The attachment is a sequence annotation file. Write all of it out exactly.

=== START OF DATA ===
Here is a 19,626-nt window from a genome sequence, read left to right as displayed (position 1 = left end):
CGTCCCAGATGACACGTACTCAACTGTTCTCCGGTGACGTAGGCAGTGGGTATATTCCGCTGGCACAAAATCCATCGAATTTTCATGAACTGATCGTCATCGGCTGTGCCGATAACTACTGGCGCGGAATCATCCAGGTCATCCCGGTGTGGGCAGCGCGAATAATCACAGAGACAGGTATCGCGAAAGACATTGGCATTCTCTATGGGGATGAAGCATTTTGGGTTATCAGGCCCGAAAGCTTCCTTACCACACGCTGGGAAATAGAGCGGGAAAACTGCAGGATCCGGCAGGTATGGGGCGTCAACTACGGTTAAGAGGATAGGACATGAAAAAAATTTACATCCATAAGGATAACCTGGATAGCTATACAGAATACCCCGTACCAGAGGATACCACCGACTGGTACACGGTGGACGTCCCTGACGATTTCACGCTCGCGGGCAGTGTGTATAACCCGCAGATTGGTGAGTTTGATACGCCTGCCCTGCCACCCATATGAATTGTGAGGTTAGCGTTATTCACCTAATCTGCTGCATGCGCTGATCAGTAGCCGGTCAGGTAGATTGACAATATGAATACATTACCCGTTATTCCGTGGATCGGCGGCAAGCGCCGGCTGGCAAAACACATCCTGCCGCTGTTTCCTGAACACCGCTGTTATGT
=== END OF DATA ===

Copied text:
Here is a 19,626-nt window from a genome sequence, read left to right as displayed (position 1 = left end):
CGTCCCAGATGACACGTACTCAACTGTTCTCCGGTGACGTAGGCAGTGGGTATATTCCGCTGGCACAAAATCCATCGAATTTTCATGAACTGATCGTCATCGGCTGTGCCGATAACTACTGGCGCGGAATCATCCAGGTCATCCCGGTGTGGGCAGCGCGAATAATCACAGAGACAGGTATCGCGAAAGACATTGGCATTCTCTATGGGGATGAAGCATTTTGGGTTATCAGGCCCGAAAGCTTCCTTACCACACGCTGGGAAATAGAGCGGGAAAACTGCAGGATCCGGCAGGTATGGGGCGTCAACTACGGTTAAGAGGATAGGACATGAAAAAAATTTACATCCATAAGGATAACCTGGATAGCTATACAGAATACCCCGTACCAGAGGATACCACCGACTGGTACACGGTGGACGTCCCTGACGATTTCACGCTCGCGGGCAGTGTGTATAACCCGCAGATTGGTGAGTTTGATACGCCTGCCCTGCCACCCATATGAATTGTGAGGTTAGCGTTATTCACCTAATCTGCTGCATGCGCTGATCAGTAGCCGGTCAGGTAGATTGACAATATGAATACATTACCCGTTATTCCGTGGATCGGCGGCAAGCGCCGGCTGGCAAAACACATCCTGCCGCTGTTTCCTGAACACCGCTGTTATGT